As many parts of the United States endure a winter chill, researchers at the University of California, Davis, researchers have published noteworthy findings in the current Journal of Nutrition. Their study suggests increasing the current recommended vitamin D intake by at least a factor of five (5). The new study states that in order to achieve vitamin D sufficiency (i.e., at least 75 nm/liter), someone of European ancestry needs 1,300 IU of vitamin D a day. People of African descent require 2,100-3,100 IU daily. Many experts consider that 25(OH)D levels less than 50 nmol/liter indicate vitamin D deficiency.
A pooled analysis published in the British Medical Journal found that the combination of vitamin D and calcium reduced fractures by 8 percent and hip fractures by 16 percent.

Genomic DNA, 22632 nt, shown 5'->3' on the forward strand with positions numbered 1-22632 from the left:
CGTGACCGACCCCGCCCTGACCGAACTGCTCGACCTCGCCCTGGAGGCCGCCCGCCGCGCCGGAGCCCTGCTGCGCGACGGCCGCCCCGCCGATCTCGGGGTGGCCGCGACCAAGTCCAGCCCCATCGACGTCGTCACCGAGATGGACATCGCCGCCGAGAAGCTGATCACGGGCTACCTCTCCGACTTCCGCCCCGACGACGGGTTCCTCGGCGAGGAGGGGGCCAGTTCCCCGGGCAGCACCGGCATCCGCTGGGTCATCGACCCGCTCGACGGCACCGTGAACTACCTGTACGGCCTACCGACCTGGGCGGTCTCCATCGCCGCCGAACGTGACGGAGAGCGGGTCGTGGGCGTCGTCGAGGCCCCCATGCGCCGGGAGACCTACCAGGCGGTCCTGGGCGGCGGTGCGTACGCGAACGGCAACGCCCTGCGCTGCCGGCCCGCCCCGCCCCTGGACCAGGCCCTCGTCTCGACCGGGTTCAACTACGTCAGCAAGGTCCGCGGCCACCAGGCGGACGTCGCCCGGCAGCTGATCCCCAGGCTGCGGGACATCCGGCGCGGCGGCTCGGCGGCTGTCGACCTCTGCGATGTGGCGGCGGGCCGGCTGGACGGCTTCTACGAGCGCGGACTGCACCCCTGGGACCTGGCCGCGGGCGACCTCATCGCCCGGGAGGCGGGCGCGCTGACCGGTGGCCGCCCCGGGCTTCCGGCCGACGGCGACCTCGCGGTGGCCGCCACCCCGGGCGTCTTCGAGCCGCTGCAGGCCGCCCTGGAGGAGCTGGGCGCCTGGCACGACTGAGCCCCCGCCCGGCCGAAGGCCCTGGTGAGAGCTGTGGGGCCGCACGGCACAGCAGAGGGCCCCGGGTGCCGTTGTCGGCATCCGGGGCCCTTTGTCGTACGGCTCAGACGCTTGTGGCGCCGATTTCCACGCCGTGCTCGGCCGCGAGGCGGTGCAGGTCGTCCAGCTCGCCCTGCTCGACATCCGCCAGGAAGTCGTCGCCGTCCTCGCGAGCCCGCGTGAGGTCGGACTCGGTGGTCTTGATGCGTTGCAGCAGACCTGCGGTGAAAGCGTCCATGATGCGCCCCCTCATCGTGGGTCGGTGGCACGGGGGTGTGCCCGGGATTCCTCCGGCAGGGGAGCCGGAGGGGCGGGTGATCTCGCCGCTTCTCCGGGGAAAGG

The call by Bill Faloon of Life Extension Foundation to test hospital patients for vitamin D status grows in importance as vitamin D deficiency is linked to the following:
- osteopenia and osteoporosis
- muscle weakness and chronic pain
- common cancers
- autoimmune diseases including type I diabetes
- infectious disease
- cardiovascular or heart diseases
Of those aged 50-70 enrolled in a Chinese study, 94 percent tested vitamin D deficient. Vitamin D deficiency is also now linked to metabolic syndrome or insulin resistance. Given the approximately 2,900 studies published to date and the growing awareness of vitamin D deficiency among those who live in the United States, why no public-health action?